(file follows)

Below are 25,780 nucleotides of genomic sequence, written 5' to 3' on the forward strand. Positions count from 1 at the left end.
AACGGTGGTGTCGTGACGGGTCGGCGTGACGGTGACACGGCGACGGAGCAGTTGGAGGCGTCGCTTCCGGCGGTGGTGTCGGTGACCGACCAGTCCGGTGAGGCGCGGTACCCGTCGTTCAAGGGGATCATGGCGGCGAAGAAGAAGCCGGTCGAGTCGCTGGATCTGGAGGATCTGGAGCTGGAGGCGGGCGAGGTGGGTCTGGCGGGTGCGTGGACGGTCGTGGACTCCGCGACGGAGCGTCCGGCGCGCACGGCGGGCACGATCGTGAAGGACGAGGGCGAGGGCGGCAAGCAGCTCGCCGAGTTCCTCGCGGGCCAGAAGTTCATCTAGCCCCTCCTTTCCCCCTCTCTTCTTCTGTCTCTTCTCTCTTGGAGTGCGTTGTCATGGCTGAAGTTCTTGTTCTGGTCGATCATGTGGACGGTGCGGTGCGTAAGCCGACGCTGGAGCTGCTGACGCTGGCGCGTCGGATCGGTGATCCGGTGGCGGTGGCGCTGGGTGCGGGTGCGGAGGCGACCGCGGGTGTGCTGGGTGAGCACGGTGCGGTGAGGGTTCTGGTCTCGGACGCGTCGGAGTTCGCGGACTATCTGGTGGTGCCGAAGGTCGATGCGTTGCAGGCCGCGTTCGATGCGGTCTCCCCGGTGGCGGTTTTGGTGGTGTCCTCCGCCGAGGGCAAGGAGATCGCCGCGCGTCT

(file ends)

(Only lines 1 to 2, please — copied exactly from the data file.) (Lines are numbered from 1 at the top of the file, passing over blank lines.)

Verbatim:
Below are 25,780 nucleotides of genomic sequence, written 5' to 3' on the forward strand. Positions count from 1 at the left end.
AACGGTGGTGTCGTGACGGGTCGGCGTGACGGTGACACGGCGACGGAGCAGTTGGAGGCGTCGCTTCCGGCGGTGGTGTCGGTGACCGACCAGTCCGGTGAGGCGCGGTACCCGTCGTTCAAGGGGATCATGGCGGCGAAGAAGAAGCCGGTCGAGTCGCTGGATCTGGAGGATCTGGAGCTGGAGGCGGGCGAGGTGGGTCTGGCGGGTGCGTGGACGGTCGTGGACTCCGCGACGGAGCGTCCGGCGCGCACGGCGGGCACGATCGTGAAGGACGAGGGCGAGGGCGGCAAGCAGCTCGCCGAGTTCCTCGCGGGCCAGAAGTTCATCTAGCCCCTCCTTTCCCCCTCTCTTCTTCTGTCTCTTCTCTCTTGGAGTGCGTTGTCATGGCTGAAGTTCTTGTTCTGGTCGATCATGTGGACGGTGCGGTGCGTAAGCCGACGCTGGAGCTGCTGACGCTGGCGCGTCGGATCGGTGATCCGGTGGCGGTGGCGCTGGGTGCGGGTGCGGAGGCGACCGCGGGTGTGCTGGGTGAGCACGGTGCGGTGAGGGTTCTGGTCTCGGACGCGTCGGAGTTCGCGGACTATCTGGTGGTGCCGAAGGTCGATGCGTTGCAGGCCGCGTTCGATGCGGTCTCCCCGGTGGCGGTTTTGGTGGTGTCCTCCGCCGAGGGCAAGGAGATCGCCGCGCGTCT